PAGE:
Tasting Salt Part 4: Salt and the Food Industry

The food industry loves salt, it is a magic ingredient with the ability to change an unpalatable food to one that is flavoursome and appealing. As Heston Blumenthal stated, it is the most important ingredient in the kitchen.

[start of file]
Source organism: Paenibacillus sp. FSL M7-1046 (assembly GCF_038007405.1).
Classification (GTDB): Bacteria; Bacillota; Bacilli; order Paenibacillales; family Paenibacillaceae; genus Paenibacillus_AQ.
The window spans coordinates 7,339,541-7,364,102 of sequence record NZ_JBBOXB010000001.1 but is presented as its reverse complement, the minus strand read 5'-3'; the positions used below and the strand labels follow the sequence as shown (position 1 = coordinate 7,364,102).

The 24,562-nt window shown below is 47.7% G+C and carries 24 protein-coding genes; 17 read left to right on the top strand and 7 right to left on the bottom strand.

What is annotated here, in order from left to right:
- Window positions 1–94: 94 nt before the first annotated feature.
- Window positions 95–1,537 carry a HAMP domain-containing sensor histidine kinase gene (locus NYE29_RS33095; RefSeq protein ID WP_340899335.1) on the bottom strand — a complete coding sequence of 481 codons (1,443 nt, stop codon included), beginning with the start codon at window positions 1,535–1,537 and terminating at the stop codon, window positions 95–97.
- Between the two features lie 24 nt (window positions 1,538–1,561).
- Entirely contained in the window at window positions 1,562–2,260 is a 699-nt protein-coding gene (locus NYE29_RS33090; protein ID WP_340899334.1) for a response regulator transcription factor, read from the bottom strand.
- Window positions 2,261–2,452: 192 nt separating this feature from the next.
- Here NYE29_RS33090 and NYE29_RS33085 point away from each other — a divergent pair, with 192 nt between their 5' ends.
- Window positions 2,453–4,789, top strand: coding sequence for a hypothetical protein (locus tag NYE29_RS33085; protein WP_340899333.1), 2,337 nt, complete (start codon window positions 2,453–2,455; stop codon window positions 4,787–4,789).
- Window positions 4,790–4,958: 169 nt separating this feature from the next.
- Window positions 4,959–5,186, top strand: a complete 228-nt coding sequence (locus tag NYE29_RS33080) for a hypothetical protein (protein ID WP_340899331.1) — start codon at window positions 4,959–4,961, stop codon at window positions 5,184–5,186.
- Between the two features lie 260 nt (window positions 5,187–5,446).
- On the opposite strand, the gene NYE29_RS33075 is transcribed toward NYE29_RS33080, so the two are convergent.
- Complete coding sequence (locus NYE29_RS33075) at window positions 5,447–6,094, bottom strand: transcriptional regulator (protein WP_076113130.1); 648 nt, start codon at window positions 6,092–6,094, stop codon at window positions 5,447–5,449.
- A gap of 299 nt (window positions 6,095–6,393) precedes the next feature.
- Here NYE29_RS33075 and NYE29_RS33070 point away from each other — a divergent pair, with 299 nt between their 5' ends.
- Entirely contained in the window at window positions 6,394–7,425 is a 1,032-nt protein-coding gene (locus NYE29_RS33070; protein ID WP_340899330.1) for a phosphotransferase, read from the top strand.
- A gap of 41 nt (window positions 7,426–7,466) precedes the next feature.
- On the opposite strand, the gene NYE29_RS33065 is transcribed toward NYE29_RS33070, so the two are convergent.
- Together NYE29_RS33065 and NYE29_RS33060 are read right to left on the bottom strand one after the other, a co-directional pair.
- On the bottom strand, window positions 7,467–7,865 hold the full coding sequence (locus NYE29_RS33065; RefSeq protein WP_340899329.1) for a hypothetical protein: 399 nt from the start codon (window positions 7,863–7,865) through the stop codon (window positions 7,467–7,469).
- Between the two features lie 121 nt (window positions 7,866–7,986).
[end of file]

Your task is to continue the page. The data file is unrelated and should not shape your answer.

Let’s take bread as a food that uses the multiple functions of salt.  Bread produced without salt has a vastly different taste to bread produced with salt – not only taste, but the texture is different, and 99.99% of consumers prefer their bread produced with salt.  It may seem hard to believe, but bread is the single largest source of salt in our diet; yet bread is not salty like potato chips are salty.  That is because the majority of salt is bound within the matrix and unavailable to activate our taste receptors.  It is within the bread matrix that salt has some functions, salt controls growth of yeast and promotes the development of gluten structure/texture in bread, as well as adding or enhancing flavour.  As a cook, baker or food manufacturer you would be crazy not to use salt.  The reason for salts continued (increased in the case of Australia, if you trust the recent data from Australian division World Action on Salt and Health (AWASH)) use in processed foods, given the multiple health reasons not too, is the multiple positive functions salt has in the food matrix.